Although people who run centres, are paid €35 per adult and €45 per child, they have complained to authorities, saying they are struggling to cope adding that there are no longer under-filled hotels or unused apartments.
Italian authorities demand of carers to pay migrants medical bills themselves after the authorities restricted access to healthcare to those who had registered and been issued with ID documents. And Italians remain punishable if they do not comply.
Social workers also complained about administrating asylum seekers, saying they have no time to do deal with real problems because they’re so tied up in paperwork. There are no language or work programmes, set aside for these migrants either, which has lead to a rise in criminal activity.
One told IRIN news: “They have a place to eat, a place to sleep, but they don’t have ways to enter society, to find work, or learn new skills. This creates depression and boredom in many centres, where migrants have little to do with their time, aside from watching TV or surfing the internet.”
Italy’s largest centre, Cara di Mineo, houses more than 3 000 migrants, and is a hive of criminal activity.
The Mayor of Rome has already written to the Interior Ministry to tell them the city can no longer accept migrants because they are not coping with the pressure, the British Daily Mail reported.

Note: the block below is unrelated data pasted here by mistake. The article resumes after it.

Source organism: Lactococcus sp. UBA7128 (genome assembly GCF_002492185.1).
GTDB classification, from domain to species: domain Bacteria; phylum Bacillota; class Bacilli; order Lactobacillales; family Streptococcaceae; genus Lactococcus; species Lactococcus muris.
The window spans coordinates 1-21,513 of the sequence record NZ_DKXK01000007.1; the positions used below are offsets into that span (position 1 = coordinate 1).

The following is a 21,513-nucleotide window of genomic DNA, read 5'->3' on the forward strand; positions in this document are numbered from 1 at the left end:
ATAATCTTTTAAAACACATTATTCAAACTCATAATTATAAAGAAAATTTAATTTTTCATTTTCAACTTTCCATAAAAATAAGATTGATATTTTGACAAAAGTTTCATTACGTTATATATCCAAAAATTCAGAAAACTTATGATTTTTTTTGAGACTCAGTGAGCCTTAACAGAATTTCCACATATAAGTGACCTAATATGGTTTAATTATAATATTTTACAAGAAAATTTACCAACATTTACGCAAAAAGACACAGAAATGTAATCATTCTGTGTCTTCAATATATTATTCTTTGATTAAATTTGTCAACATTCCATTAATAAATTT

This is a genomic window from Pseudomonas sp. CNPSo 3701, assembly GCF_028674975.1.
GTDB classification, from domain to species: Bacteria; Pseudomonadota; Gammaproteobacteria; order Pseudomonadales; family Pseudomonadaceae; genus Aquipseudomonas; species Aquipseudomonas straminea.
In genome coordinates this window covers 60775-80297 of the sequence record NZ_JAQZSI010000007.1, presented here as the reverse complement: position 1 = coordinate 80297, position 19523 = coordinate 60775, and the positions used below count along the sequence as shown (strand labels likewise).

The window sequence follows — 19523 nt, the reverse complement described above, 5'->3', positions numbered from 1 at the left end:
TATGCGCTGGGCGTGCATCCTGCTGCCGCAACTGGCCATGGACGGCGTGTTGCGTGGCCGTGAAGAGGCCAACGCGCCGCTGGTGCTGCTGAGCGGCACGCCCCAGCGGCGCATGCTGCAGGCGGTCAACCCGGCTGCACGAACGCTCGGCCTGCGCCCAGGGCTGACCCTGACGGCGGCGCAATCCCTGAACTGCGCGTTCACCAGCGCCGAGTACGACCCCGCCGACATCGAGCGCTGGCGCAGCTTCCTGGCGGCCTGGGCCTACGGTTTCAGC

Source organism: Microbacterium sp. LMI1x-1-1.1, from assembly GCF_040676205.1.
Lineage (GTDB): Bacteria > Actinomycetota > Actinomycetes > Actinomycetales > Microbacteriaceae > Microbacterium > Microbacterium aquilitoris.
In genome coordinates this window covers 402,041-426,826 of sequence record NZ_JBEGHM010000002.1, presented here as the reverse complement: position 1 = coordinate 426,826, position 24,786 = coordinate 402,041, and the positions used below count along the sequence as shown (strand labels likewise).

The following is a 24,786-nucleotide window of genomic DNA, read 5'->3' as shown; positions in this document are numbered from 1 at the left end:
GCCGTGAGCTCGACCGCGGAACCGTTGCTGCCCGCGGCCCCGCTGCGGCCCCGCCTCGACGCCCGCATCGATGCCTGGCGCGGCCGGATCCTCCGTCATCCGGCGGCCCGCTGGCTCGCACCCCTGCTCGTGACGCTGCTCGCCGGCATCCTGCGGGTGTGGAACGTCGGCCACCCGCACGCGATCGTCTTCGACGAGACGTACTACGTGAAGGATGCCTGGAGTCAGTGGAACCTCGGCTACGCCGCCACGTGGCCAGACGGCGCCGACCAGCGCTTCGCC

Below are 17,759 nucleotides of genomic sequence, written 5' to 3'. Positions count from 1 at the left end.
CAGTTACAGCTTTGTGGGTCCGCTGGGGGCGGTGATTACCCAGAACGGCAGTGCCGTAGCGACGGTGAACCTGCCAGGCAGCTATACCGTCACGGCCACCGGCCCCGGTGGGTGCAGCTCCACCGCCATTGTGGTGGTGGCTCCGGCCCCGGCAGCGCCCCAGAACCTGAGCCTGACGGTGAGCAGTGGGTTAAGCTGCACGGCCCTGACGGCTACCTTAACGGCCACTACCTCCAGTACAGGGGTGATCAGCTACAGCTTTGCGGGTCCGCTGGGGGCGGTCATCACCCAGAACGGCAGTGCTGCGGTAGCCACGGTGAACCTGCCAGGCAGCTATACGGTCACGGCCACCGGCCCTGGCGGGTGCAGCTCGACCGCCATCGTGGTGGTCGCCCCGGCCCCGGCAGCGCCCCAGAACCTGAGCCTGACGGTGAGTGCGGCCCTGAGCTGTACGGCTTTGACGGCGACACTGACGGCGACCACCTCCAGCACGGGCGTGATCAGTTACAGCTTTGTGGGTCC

Some 6 new repatriation centres are to be built, taking the country’s total to 20. Secondary appeals on asylum decisions, which can sometimes take years to process through Italy’s slow court system, are to be abolished, expediting court proceedings and deportations of those denied asylum.”
Charities and NGOs are nevertheless still determined to bring people to Europe, even when they’re picked up a few miles off the coast of Libya.
The disapproval rate in areas where migrants have generally landed and gone to have sky-rocketed, with 91 percent of respondent unhappy in Greece, 81 percent in Italy and a huge 78 percent in Sweden which has seen some areas turn into migrant ghettos.
Outrage about immigration is growing right across Europe, a Pew Research Centre study released on Thursday showed. The survey polled almost 10 000 people from France, Germany, Greece, Hungary, Italy, the Netherlands, Poland, Spain, Sweden and the United Kingdom.
Frustrations with Brussels remain when it comes dealing with the refugee issue. Asked whether they would like their national government to make decisions about the movement of people into their country, roughly half or more across the countries surveyed answer, “Yes”.
Greece and Italy are home to the largest support for exit of the EU.
“These people [migrants] want to go to very specific countries, not countries like Romania, Bulgaria, or Hungary,” Hungarian Justice Minister Laszlo Trocsanyi was quoted by German daily Die Welt as saying. He noted that some migrants who had been sent to Latvia “were back in Germany in just two days”.
Last night Italian Ministers started fighting after a heated debate on child migrants. One Minister, Valeria Fedeli, was taken to hospital with minor injuries after being pushed into a table over a new bill which would automatically grant Italian citizenship to children of migrants.